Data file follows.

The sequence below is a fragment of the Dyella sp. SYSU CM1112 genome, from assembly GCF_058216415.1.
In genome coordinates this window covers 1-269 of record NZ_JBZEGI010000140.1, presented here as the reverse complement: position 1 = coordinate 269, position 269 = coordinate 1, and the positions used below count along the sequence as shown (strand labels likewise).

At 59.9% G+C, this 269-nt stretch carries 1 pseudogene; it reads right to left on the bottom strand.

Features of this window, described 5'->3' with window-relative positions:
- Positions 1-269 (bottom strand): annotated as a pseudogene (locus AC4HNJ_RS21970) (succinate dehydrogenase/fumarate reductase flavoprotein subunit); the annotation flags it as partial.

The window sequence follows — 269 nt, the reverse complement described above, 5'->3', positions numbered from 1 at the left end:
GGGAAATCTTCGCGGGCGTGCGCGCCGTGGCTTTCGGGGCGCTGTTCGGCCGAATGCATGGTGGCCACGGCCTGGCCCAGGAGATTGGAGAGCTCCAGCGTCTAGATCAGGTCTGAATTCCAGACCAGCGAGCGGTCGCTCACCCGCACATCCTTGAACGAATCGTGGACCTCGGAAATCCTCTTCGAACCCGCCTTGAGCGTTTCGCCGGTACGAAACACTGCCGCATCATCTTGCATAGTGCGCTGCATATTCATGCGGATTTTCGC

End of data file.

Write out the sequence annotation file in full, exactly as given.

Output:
The sequence below is a fragment of the Dyella sp. SYSU CM1112 genome, from assembly GCF_058216415.1.
In genome coordinates this window covers 1-269 of record NZ_JBZEGI010000140.1, presented here as the reverse complement: position 1 = coordinate 269, position 269 = coordinate 1, and the positions used below count along the sequence as shown (strand labels likewise).

At 59.9% G+C, this 269-nt stretch carries 1 pseudogene; it reads right to left on the bottom strand.

Features of this window, described 5'->3' with window-relative positions:
- Positions 1-269 (bottom strand): annotated as a pseudogene (locus AC4HNJ_RS21970) (succinate dehydrogenase/fumarate reductase flavoprotein subunit); the annotation flags it as partial.

The window sequence follows — 269 nt, the reverse complement described above, 5'->3', positions numbered from 1 at the left end:
GGGAAATCTTCGCGGGCGTGCGCGCCGTGGCTTTCGGGGCGCTGTTCGGCCGAATGCATGGTGGCCACGGCCTGGCCCAGGAGATTGGAGAGCTCCAGCGTCTAGATCAGGTCTGAATTCCAGACCAGCGAGCGGTCGCTCACCCGCACATCCTTGAACGAATCGTGGACCTCGGAAATCCTCTTCGAACCCGCCTTGAGCGTTTCGCCGGTACGAAACACTGCCGCATCATCTTGCATAGTGCGCTGCATATTCATGCGGATTTTCGC